From the April 2018 issue of HealthCare Business News magazine
This trend in health care delivery comes at a cost, actually a large reduction in cost over the conventional hospital-based delivery model. The absence of overnight patients with a divergence of clinical conditions means a safer facility from an infection standpoint. Merely reducing the HAI rates among patients means a substantial monetary benefit for the facility. Reduced HAIs also mean higher patient rating scores and beneficial public relations for the clinic setting. According to the CDC, HAIs cost the facility $15,000 each. Hospital systems tell us $30,000 to $45,000 on average per event. Many surgical centers share specialized personnel between regional facilities, which further reduces overhead.
It is easy to argue that outpatient facilities are not seeing the same type of patients that hospitals treat and are bound to have fewer HAI cases. Hospitals see the worst cases and are more susceptible to problems. Medical school hospital campuses often see the very worst cases and have high incident rates. These hospital administrators argue that it is unfair to rate them against smaller hospitals, since the smaller hospitals often refer their worst cases to the medical school hospitals.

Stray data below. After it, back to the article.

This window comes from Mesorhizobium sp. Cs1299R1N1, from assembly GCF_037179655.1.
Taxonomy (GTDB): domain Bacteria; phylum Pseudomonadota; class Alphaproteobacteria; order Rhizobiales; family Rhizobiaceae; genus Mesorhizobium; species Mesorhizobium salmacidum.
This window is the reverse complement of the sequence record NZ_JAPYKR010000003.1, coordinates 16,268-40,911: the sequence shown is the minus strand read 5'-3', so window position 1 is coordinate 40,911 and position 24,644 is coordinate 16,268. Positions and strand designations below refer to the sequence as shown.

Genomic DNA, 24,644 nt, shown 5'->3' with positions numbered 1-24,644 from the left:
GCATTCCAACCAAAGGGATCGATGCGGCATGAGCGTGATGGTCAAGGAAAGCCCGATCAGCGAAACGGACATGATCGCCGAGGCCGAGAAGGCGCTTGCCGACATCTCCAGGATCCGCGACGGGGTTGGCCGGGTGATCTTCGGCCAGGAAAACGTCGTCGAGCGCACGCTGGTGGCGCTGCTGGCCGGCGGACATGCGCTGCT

As many hospitals shrink, medical school hospital campuses are growing just as fast as outpatient facilities. For instance, the University of Colorado Denver/Anschutz Medical Campus is growing so fast that if it were a publicly traded company it would be in the top 25 statewide. The medical school and campus contribute over $3 billion to the Colorado economy. A significant part of the growth is research-driven. The ironic part is that some of the research performed on medical school campuses is what has driven the change in health care delivery. Medical school research is producing the new advantages of health care such as less invasive procedures, gene therapy and more effective pharmaceuticals that save patients days in hospital beds.
Health care facilities are morphing, due to a combination of factors, and a byproduct is a safer environment for the patient. Smaller, more specialized outpatient buildings positioned closer to the patients with convenient parking, easier wayfinding and faster service are the perfect prescription for an aging population. As the trend to downsize facilities continues, the patient benefit is also a healthier environment and reduced chance for infection. Hospitals participating in the changing treatment environment will also benefit from the reduced cost associated with health care-associated infections.
About the author: Thom Wellington is the CEO and a stockholder in Infection Control University.
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